25-Sep, 20:39

14:51, July 06 147 0

2017-07-06 14:51:02
Bouchra Jarrar, Artistic Director at Lanvin, Is Out After 16 Months

Bouchra Jarrar, the artistic director at Lanvin, is to leave the French fashion house after 16 months amid tumbling sales, entrenched internal discord and a difference in opinion over the direction of the brand with its Taiwan-based owner, Shaw-Lan Wang.

Ms. Jarrar, 46, completed only two ready-to-wear collections — spring 2017 and fall 2018 — for the house before the termination of her contract, which was announced by the company Thursday and effective immediately.

“Madame Wang wishes to thank Bouchra Jarrar, who since her arrival brought her talent to serve the company,” it said in a statement. “Bouchra Jarrar thanks Madame Wang for her trust. She wishes most particularly to acknowledge the work of the teams with whom she collaborated to express creativity and French know-how.”

The statement concluded by saying that Ms. Jarrar would now “focus on new projects.” But what those may be remains unclear.

Ms. Jarrar, the former design studio head for Balenciaga, who last week was made an Officer of the Order of Arts and Letters, one of France’s highest honors, closed her eponymous fashion label following her appointment at Lanvin in March 2016 to focus on the daunting task in hand. Her arrival came at a moment of crisis for Lanvin, one of France’s last major independent fashion labels in an industry dominated by multibrand groups such as LVMH and Kering.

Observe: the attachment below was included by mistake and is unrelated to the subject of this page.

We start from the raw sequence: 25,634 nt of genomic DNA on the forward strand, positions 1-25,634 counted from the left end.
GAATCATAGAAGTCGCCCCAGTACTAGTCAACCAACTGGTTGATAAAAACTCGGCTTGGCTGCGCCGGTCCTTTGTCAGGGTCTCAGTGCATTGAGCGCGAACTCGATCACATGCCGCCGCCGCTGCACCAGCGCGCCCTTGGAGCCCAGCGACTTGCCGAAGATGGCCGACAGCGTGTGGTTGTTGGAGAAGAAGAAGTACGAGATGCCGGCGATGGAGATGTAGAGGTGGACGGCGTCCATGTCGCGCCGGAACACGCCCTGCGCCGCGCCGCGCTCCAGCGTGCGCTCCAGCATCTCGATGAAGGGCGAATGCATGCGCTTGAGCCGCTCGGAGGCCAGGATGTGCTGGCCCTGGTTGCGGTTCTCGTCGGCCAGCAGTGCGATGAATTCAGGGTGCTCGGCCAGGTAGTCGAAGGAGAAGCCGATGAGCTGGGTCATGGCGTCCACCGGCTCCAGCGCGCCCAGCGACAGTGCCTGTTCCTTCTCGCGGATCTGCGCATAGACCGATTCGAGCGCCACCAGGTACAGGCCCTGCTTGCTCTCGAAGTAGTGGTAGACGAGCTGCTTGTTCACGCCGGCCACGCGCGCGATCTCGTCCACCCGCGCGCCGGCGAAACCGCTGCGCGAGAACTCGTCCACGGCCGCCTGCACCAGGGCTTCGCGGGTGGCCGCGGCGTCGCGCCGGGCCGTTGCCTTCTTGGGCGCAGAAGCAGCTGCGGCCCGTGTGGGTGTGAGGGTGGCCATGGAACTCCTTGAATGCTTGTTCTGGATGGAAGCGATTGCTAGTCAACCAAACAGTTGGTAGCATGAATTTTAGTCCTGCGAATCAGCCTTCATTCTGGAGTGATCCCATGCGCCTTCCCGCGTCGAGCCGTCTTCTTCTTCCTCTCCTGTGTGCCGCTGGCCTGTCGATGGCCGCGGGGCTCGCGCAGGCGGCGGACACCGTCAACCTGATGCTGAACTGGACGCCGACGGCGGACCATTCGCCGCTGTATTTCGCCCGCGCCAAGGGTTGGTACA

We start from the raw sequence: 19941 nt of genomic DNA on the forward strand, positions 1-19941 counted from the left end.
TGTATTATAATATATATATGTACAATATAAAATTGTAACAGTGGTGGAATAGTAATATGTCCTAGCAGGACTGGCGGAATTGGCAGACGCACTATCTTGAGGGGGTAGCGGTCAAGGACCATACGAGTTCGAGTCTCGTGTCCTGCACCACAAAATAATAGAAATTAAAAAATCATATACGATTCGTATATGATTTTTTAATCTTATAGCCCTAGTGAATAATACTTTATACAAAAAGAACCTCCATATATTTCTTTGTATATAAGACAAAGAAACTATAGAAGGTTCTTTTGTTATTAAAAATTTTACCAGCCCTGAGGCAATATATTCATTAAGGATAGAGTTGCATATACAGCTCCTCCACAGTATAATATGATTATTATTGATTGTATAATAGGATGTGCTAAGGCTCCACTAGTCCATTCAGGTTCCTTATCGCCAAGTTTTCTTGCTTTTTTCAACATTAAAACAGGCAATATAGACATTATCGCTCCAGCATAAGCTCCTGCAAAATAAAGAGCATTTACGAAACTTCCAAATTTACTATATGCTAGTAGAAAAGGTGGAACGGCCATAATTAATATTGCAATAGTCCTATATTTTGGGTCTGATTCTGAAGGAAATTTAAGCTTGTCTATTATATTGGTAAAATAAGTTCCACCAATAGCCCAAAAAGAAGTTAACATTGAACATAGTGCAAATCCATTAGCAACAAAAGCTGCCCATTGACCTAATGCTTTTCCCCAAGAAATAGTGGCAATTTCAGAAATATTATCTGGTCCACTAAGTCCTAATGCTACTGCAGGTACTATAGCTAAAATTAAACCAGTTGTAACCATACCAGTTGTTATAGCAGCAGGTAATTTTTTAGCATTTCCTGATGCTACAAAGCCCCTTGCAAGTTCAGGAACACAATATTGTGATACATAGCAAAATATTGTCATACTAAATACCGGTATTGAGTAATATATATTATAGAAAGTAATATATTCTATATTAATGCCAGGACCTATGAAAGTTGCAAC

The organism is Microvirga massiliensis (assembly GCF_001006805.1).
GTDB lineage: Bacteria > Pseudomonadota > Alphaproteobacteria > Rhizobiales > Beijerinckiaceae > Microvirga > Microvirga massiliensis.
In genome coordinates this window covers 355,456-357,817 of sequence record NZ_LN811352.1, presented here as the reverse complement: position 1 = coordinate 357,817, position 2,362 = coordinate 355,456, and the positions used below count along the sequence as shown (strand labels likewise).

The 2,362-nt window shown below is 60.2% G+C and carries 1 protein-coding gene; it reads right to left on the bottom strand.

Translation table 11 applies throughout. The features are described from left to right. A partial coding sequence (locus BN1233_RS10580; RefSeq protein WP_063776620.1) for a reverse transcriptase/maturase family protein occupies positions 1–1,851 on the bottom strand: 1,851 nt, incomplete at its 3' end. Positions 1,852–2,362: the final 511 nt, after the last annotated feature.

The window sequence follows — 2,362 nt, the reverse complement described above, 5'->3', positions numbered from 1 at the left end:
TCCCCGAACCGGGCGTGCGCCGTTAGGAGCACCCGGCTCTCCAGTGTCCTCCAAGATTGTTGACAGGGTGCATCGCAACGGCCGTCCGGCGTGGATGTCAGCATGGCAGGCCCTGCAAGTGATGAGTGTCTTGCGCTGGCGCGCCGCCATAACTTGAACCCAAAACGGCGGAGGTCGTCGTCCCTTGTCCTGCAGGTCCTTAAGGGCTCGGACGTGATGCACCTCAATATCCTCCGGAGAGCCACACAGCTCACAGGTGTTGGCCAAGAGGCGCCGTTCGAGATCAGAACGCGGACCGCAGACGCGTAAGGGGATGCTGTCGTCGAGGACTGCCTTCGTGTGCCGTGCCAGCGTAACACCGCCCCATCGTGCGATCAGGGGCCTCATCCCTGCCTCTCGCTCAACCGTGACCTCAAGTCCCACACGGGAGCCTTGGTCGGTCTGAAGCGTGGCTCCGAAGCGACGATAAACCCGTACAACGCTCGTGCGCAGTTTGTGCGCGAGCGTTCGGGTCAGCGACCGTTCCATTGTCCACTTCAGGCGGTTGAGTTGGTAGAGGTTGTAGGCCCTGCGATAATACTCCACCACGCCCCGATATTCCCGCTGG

The house, founded by Jeanne Lanvin in 1889, had fallen into chaos following the acrimonious ousting of Alber Elbaz, Ms. Jarrar’s popular predecessor, by Ms. Wang in October 2015. The decision had resulted in both walkouts and the workers’ council suing Lanvin’s management. Yet despite having the good will of the industry, impeccable design credentials and initial backing of the board, including chief executive Michèle Huiban, Ms. Jarrar did not manage to begin a successful new chapter in its history.

Her two ready-to-wear runway collections received lukewarm reviews from critics. Reports of internal disharmony continued as external consultants were brought in with a mission to cut costs. Then, in June, Lanvin reported a 23 percent fall in revenue for 2016, down to 162 million euros after a net loss of €18.3 million. By comparison, in 2015 it reported a profit of €6.3 million, and in 2012, at the zenith of the label’s success, revenues were €235 million.

Both retail buyers and Lanvin’s clientele, it appeared, were struggling to adapt to Ms. Jarrar’s monochromatic and minimalist silhouettes, at stark odds to the unashamed maximalism and explosion of color that came to define the aesthetic of the house during Mr. Elbaz’s 14-year tenure. In the final months at the design helm of Lanvin, and amid the continuing turmoil, it became clear that Ms. Jarrar had started to feel the strain.

“I have pressure,” Ms. Jarrar said in March in an interview with The South China Morning Post. “I wanted to dedicate my whole self to Lanvin, to relaunch the maison and brand, so I shut my own label down.” She added, “But I need the whole house’s support; alone it’s impossible.”

As of Thursday, no successor to Ms. Jarrar had been announced. The house is next due to show a collection during Paris Fashion Week in September. Ms. Jarrar could not be reached for comment by publication time.